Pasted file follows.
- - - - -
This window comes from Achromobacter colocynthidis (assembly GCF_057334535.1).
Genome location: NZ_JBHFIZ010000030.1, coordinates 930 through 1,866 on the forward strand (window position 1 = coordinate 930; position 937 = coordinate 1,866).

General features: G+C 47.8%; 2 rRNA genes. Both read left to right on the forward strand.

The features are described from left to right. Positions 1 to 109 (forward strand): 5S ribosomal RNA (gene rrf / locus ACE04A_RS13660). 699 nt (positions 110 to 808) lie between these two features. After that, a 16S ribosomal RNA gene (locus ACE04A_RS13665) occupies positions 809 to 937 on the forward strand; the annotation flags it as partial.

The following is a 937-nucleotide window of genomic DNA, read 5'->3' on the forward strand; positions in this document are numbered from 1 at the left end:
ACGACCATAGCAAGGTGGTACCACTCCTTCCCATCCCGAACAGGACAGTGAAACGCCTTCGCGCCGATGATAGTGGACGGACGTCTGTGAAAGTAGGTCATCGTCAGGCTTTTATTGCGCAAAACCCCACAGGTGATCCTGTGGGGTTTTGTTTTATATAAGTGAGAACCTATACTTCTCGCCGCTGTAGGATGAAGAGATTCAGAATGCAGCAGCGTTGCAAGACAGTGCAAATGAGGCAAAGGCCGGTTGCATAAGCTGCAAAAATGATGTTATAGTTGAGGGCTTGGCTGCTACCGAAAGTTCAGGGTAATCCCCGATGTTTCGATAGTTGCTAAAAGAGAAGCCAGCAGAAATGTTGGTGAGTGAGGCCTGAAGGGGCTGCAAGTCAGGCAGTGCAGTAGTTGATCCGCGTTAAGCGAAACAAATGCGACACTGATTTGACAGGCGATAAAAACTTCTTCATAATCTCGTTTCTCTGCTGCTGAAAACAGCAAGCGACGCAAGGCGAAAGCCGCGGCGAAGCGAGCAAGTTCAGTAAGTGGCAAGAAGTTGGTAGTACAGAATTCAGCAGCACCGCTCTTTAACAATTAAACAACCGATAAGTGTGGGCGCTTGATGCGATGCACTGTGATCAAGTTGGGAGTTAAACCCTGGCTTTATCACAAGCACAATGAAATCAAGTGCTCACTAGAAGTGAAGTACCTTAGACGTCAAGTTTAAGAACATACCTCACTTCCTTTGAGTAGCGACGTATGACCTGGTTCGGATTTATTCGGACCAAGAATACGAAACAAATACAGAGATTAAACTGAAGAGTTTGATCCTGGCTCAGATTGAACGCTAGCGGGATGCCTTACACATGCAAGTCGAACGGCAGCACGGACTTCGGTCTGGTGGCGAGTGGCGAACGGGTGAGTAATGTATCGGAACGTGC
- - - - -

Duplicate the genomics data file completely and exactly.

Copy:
This window comes from Achromobacter colocynthidis (assembly GCF_057334535.1).
Genome location: NZ_JBHFIZ010000030.1, coordinates 930 through 1,866 on the forward strand (window position 1 = coordinate 930; position 937 = coordinate 1,866).

General features: G+C 47.8%; 2 rRNA genes. Both read left to right on the forward strand.

The features are described from left to right. Positions 1 to 109 (forward strand): 5S ribosomal RNA (gene rrf / locus ACE04A_RS13660). 699 nt (positions 110 to 808) lie between these two features. After that, a 16S ribosomal RNA gene (locus ACE04A_RS13665) occupies positions 809 to 937 on the forward strand; the annotation flags it as partial.

The following is a 937-nucleotide window of genomic DNA, read 5'->3' on the forward strand; positions in this document are numbered from 1 at the left end:
ACGACCATAGCAAGGTGGTACCACTCCTTCCCATCCCGAACAGGACAGTGAAACGCCTTCGCGCCGATGATAGTGGACGGACGTCTGTGAAAGTAGGTCATCGTCAGGCTTTTATTGCGCAAAACCCCACAGGTGATCCTGTGGGGTTTTGTTTTATATAAGTGAGAACCTATACTTCTCGCCGCTGTAGGATGAAGAGATTCAGAATGCAGCAGCGTTGCAAGACAGTGCAAATGAGGCAAAGGCCGGTTGCATAAGCTGCAAAAATGATGTTATAGTTGAGGGCTTGGCTGCTACCGAAAGTTCAGGGTAATCCCCGATGTTTCGATAGTTGCTAAAAGAGAAGCCAGCAGAAATGTTGGTGAGTGAGGCCTGAAGGGGCTGCAAGTCAGGCAGTGCAGTAGTTGATCCGCGTTAAGCGAAACAAATGCGACACTGATTTGACAGGCGATAAAAACTTCTTCATAATCTCGTTTCTCTGCTGCTGAAAACAGCAAGCGACGCAAGGCGAAAGCCGCGGCGAAGCGAGCAAGTTCAGTAAGTGGCAAGAAGTTGGTAGTACAGAATTCAGCAGCACCGCTCTTTAACAATTAAACAACCGATAAGTGTGGGCGCTTGATGCGATGCACTGTGATCAAGTTGGGAGTTAAACCCTGGCTTTATCACAAGCACAATGAAATCAAGTGCTCACTAGAAGTGAAGTACCTTAGACGTCAAGTTTAAGAACATACCTCACTTCCTTTGAGTAGCGACGTATGACCTGGTTCGGATTTATTCGGACCAAGAATACGAAACAAATACAGAGATTAAACTGAAGAGTTTGATCCTGGCTCAGATTGAACGCTAGCGGGATGCCTTACACATGCAAGTCGAACGGCAGCACGGACTTCGGTCTGGTGGCGAGTGGCGAACGGGTGAGTAATGTATCGGAACGTGC